Transfer Admissions Could Become a Risky Proposition
If you’re a parent or prospective freshman going through the college admissions process you probably see and feel much uncertainly ahead. Given concerns about COVID, remote learning and international enrollments, it’s reasonable to ask if the school that you choose this cycle will be the one where you will proudly hold up a diploma four-years later. But no one should go through freshman admissions to four-year colleges now thinking that they will go through transfer admissions later.
While many four-year colleges have transfer admissions agreements with community colleges, they could be tougher at assessing credits that come from another four-year school. I’m especially concerned that struggling regional public four-year colleges are going to lose freshmen to the community colleges because of costs. Those schools are going to bet more of their future on transfer admissions.
The school that you thought you might have liked in 2019 might not have room for you as a sophomore or junior in 2022 or 2023.
In my past posts on creative colleges I presented my thoughts about schools that could be winners at attracting freshmen in a COVID reality.
- Public honors colleges, especially at your home state university, might be a winner.
- So might schools like Penn State where in-state students could complete their degree in person, online, or at a smaller campus close to home.
- Selective colleges that have high profiles, large endowments and generous budgets for need-based aid will never be losers in any reality.
- Flagship state universities that were popular before will still be popular.
My hunch is that all of these schools will have more applicants than they need, and will have a full freshman class this fall.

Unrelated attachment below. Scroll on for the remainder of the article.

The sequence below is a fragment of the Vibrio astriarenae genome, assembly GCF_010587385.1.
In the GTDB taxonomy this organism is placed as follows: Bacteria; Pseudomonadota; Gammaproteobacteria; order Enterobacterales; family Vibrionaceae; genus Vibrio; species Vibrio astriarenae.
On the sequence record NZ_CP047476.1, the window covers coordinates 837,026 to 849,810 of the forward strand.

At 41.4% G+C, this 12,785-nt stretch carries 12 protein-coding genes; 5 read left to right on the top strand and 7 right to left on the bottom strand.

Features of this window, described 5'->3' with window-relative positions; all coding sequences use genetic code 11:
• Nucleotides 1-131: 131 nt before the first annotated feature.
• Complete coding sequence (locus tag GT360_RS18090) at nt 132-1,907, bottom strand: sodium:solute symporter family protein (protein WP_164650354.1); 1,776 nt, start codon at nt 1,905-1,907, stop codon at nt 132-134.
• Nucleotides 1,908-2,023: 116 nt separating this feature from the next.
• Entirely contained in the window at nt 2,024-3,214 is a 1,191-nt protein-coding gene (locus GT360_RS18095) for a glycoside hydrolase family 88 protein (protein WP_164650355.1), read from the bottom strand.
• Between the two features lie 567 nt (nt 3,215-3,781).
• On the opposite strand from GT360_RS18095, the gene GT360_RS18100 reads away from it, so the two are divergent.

If you hope to “move up” into one of these opportunities through transfer admissions, be careful.
- Public honors colleges typically prefer to take most of their new students as freshmen and help them to continue to do honors-level work as sophomores, juniors and seniors.
- State universities like Penn State have limits on the numbers of students they can accommodate in classrooms on their main campus. If you start at a regional campus close to home, it’s possible you could be asked to finish there.
- The least cost public options are more likely to be first-choice schools in COVID reality.
- This may come at the expense of popular, but expensive selective private options in major cities or sports conferences
- However, those schools aren’t the best options for cost-conscious families who need aid.
- The more selective public and private colleges tend to have excellent freshman retention. Those who got into a first-choice school are more likely to stay there, even if they have to take classes online.
- Schools that are most likely to seek transfer students will be those that lose more freshmen or sophomores than expected. The best transfer option for you might end up being the school that did not work out for many other people.
Pre-COVID just over a third of college students who started at one four-year college finished their degree at another. Sometimes the motivation is to go to school closer or further from home. Other times the motivation is academic. But too often the motivation is to “trade up.”
My advice to look more closely at the target school that is not your first choice today. Ask yourself: if I go here, am I likely to finish here? If the answer is a firm no, take it off your list and consider another one. Look at college as a four-year journey in one place for four years.
If you are more interested in a “way-station” to “transfer-up” consider a community college.
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